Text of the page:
The official NHC forecast shows Leslie nearly making a direct hit on Bermuda, and Leslie will be capable of bringing an extended period of hurricane-force winds lasting six or more hours to Bermuda Saturday night through Sunday morning, should a direct hit materialize. The storm is likely to make landfall in Nova Scotia or Newfoundland, though there are significant differences in the models' predictions of the timing of Leslie's arrival in Canada. One model predicts an early Tuesday landfall in Newfoundland, but another model is much faster and farther west, predicting a Monday afternoon landfall in Nova Scotia. Large swells from Leslie are pounding the entire Eastern Seaboard, and these waves will increase in size as Leslie grows in strength this week.

There's now a 40 percent chance that the Hurricane Isaac remnant may spawn Tropical Storm Nadine - The National Hurricane Center plans to send a monitoring aircraft into the system today. The system "has a medium chance, 40 percent, of becoming a tropical cyclone during the next 48 hours," the center said in an advisory Thursday afternoon. Already producing rain, the system is centered about 75 miles southeast of the mouth of the Mississippi River, and slowly drifting south.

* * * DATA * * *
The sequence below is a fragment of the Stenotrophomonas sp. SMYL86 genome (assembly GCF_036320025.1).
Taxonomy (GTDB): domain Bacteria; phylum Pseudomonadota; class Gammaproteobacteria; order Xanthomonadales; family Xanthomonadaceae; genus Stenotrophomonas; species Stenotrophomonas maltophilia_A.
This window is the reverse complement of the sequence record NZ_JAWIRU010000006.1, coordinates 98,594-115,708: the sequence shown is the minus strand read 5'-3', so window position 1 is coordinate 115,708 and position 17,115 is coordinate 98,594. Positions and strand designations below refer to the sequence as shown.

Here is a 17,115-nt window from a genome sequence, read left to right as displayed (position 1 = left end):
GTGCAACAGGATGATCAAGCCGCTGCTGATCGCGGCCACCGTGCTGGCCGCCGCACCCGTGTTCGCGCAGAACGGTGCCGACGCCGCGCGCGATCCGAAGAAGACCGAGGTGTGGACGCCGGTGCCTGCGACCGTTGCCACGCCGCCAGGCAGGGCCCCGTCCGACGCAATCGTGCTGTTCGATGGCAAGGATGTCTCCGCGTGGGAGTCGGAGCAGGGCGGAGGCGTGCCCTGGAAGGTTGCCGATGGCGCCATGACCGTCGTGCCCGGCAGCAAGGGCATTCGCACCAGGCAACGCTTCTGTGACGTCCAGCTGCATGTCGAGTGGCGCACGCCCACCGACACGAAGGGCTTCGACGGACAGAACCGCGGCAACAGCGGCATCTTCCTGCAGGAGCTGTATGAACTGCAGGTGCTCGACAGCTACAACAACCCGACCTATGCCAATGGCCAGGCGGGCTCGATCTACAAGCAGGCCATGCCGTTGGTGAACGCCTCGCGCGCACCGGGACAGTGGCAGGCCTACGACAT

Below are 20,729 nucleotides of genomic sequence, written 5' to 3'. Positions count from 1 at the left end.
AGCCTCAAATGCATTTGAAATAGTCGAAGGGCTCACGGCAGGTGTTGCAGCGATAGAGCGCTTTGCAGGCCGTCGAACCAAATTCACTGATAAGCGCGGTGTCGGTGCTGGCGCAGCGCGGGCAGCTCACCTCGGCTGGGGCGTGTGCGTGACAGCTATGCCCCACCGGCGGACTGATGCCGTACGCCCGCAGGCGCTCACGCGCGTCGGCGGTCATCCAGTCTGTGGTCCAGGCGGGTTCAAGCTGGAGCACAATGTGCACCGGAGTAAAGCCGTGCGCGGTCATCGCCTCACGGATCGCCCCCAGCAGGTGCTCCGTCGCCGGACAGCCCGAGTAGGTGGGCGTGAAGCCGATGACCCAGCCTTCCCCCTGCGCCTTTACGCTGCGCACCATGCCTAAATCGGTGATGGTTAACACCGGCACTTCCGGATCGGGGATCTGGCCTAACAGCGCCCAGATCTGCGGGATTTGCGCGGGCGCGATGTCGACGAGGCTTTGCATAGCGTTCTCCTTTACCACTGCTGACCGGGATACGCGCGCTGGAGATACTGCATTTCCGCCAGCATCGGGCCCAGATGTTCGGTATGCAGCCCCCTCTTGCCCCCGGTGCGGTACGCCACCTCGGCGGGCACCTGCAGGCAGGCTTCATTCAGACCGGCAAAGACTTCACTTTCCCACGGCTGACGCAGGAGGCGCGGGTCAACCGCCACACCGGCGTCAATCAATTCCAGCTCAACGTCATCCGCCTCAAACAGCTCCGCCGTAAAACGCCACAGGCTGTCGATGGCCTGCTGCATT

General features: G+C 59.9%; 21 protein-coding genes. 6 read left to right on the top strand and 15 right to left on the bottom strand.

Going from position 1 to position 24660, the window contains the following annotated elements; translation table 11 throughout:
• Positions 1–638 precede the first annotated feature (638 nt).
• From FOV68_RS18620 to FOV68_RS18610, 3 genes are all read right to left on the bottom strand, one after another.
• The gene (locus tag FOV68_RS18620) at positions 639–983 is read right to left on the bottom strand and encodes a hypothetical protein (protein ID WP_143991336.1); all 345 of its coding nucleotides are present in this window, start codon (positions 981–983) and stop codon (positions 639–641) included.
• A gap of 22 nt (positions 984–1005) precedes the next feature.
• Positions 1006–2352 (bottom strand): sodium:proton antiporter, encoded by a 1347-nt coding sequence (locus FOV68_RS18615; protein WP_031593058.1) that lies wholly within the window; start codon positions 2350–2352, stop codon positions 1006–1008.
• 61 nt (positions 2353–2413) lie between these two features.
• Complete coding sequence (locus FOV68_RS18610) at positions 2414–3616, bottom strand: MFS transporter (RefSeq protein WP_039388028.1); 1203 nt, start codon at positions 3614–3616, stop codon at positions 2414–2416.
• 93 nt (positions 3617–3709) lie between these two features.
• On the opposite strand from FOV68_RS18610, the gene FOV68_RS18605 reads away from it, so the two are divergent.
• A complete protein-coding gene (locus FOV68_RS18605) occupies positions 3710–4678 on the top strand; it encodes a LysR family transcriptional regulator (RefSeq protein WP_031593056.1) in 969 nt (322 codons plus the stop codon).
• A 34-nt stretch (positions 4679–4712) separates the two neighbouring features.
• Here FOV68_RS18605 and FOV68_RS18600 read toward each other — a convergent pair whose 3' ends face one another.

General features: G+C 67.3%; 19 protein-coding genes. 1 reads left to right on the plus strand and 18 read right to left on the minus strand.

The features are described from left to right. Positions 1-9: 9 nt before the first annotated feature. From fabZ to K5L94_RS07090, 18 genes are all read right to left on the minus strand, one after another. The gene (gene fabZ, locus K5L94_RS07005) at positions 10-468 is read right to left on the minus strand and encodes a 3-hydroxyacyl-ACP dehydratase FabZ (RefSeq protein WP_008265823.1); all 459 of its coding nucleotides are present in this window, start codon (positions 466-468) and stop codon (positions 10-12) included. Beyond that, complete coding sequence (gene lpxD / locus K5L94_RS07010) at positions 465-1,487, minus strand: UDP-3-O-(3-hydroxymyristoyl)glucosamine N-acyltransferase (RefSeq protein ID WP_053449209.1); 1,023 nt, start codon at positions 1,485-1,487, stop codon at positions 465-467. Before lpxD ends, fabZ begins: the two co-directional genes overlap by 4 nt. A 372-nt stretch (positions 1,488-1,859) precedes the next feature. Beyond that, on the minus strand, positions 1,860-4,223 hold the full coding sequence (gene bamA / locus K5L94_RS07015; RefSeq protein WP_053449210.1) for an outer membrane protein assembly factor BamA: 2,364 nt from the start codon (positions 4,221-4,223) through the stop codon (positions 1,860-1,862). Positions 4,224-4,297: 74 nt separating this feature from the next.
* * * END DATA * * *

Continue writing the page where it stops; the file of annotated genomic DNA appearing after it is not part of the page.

A hurricane that deteriorates only to have a remnant redevelop into a tropical storm is not unheard of - Ivan in 2004 was one case - but IT IS UNUSUAL. "A funny thing happened to this remnant. Basically, the polar jet stream was never able to catch up" and whisk it away northward along with the rest of Isaac.
Isaac's 'daughter' would be ONLY THE SECOND TIME ON RECORD where a system regenerated along with a new name. "This is the only example that we can find in the modern era where the partial remains of a system went on to regenerate and, so, get a different designation." The only other time? In 2005, a remnant from a tropical depression that dissipated near Puerto Rico eventually became part of a new depression - which became the catastrophic Hurricane Katrina.